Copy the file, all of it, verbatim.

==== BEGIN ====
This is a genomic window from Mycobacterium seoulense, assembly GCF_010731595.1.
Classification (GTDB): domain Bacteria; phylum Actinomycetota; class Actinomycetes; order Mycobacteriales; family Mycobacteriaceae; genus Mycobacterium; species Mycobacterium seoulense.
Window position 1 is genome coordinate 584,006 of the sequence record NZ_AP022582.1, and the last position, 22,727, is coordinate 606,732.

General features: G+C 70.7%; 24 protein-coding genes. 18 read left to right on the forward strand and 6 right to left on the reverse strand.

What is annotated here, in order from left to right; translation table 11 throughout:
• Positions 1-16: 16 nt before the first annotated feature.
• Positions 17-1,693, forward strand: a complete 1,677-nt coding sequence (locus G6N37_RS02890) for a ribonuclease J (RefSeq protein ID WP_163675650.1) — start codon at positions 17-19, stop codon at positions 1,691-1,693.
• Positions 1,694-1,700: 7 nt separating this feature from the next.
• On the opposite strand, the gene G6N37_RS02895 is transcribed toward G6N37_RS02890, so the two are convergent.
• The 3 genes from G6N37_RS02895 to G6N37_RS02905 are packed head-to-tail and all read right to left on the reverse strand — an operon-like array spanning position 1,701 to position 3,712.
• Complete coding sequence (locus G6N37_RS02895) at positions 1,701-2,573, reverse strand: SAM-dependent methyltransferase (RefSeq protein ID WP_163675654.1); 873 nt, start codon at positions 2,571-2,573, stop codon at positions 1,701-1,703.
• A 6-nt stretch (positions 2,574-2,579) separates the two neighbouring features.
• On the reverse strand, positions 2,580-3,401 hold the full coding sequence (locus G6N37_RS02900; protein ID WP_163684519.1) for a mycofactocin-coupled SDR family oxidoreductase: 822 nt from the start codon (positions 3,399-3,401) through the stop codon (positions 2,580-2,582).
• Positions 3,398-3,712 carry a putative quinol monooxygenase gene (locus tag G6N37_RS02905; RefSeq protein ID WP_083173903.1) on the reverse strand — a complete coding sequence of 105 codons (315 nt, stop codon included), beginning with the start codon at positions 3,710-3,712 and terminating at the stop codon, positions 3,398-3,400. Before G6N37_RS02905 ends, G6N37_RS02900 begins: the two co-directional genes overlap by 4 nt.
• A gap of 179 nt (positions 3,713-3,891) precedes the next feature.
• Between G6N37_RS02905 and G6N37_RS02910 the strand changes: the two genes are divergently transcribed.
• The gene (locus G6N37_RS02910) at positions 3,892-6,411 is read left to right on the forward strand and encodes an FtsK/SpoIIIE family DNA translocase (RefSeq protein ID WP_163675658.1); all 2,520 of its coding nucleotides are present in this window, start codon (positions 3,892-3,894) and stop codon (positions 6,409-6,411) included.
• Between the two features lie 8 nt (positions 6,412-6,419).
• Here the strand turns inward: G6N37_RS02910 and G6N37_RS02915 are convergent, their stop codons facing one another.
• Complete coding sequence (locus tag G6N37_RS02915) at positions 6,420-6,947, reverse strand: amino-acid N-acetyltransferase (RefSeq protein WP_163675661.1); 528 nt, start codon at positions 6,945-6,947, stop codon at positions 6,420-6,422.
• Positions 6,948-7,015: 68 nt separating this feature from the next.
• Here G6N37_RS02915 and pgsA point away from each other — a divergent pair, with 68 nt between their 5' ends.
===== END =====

This is a genomic window from Mycobacterium seoulense, assembly GCF_010731595.1.
Classification (GTDB): domain Bacteria; phylum Actinomycetota; class Actinomycetes; order Mycobacteriales; family Mycobacteriaceae; genus Mycobacterium; species Mycobacterium seoulense.
Window position 1 is genome coordinate 584,006 of the sequence record NZ_AP022582.1, and the last position, 22,727, is coordinate 606,732.

General features: G+C 70.7%; 24 protein-coding genes. 18 read left to right on the forward strand and 6 right to left on the reverse strand.

What is annotated here, in order from left to right; translation table 11 throughout:
• Positions 1-16: 16 nt before the first annotated feature.
• Positions 17-1,693, forward strand: a complete 1,677-nt coding sequence (locus G6N37_RS02890) for a ribonuclease J (RefSeq protein ID WP_163675650.1) — start codon at positions 17-19, stop codon at positions 1,691-1,693.
• Positions 1,694-1,700: 7 nt separating this feature from the next.
• On the opposite strand, the gene G6N37_RS02895 is transcribed toward G6N37_RS02890, so the two are convergent.
• The 3 genes from G6N37_RS02895 to G6N37_RS02905 are packed head-to-tail and all read right to left on the reverse strand — an operon-like array spanning position 1,701 to position 3,712.
• Complete coding sequence (locus G6N37_RS02895) at positions 1,701-2,573, reverse strand: SAM-dependent methyltransferase (RefSeq protein ID WP_163675654.1); 873 nt, start codon at positions 2,571-2,573, stop codon at positions 1,701-1,703.
• A 6-nt stretch (positions 2,574-2,579) separates the two neighbouring features.
• On the reverse strand, positions 2,580-3,401 hold the full coding sequence (locus G6N37_RS02900; protein ID WP_163684519.1) for a mycofactocin-coupled SDR family oxidoreductase: 822 nt from the start codon (positions 3,399-3,401) through the stop codon (positions 2,580-2,582).
• Positions 3,398-3,712 carry a putative quinol monooxygenase gene (locus tag G6N37_RS02905; RefSeq protein ID WP_083173903.1) on the reverse strand — a complete coding sequence of 105 codons (315 nt, stop codon included), beginning with the start codon at positions 3,710-3,712 and terminating at the stop codon, positions 3,398-3,400. Before G6N37_RS02905 ends, G6N37_RS02900 begins: the two co-directional genes overlap by 4 nt.
• A gap of 179 nt (positions 3,713-3,891) precedes the next feature.
• Between G6N37_RS02905 and G6N37_RS02910 the strand changes: the two genes are divergently transcribed.
• The gene (locus G6N37_RS02910) at positions 3,892-6,411 is read left to right on the forward strand and encodes an FtsK/SpoIIIE family DNA translocase (RefSeq protein ID WP_163675658.1); all 2,520 of its coding nucleotides are present in this window, start codon (positions 3,892-3,894) and stop codon (positions 6,409-6,411) included.
• Between the two features lie 8 nt (positions 6,412-6,419).
• Here the strand turns inward: G6N37_RS02910 and G6N37_RS02915 are convergent, their stop codons facing one another.
• Complete coding sequence (locus tag G6N37_RS02915) at positions 6,420-6,947, reverse strand: amino-acid N-acetyltransferase (RefSeq protein WP_163675661.1); 528 nt, start codon at positions 6,945-6,947, stop codon at positions 6,420-6,422.
• Positions 6,948-7,015: 68 nt separating this feature from the next.
• Here G6N37_RS02915 and pgsA point away from each other — a divergent pair, with 68 nt between their 5' ends.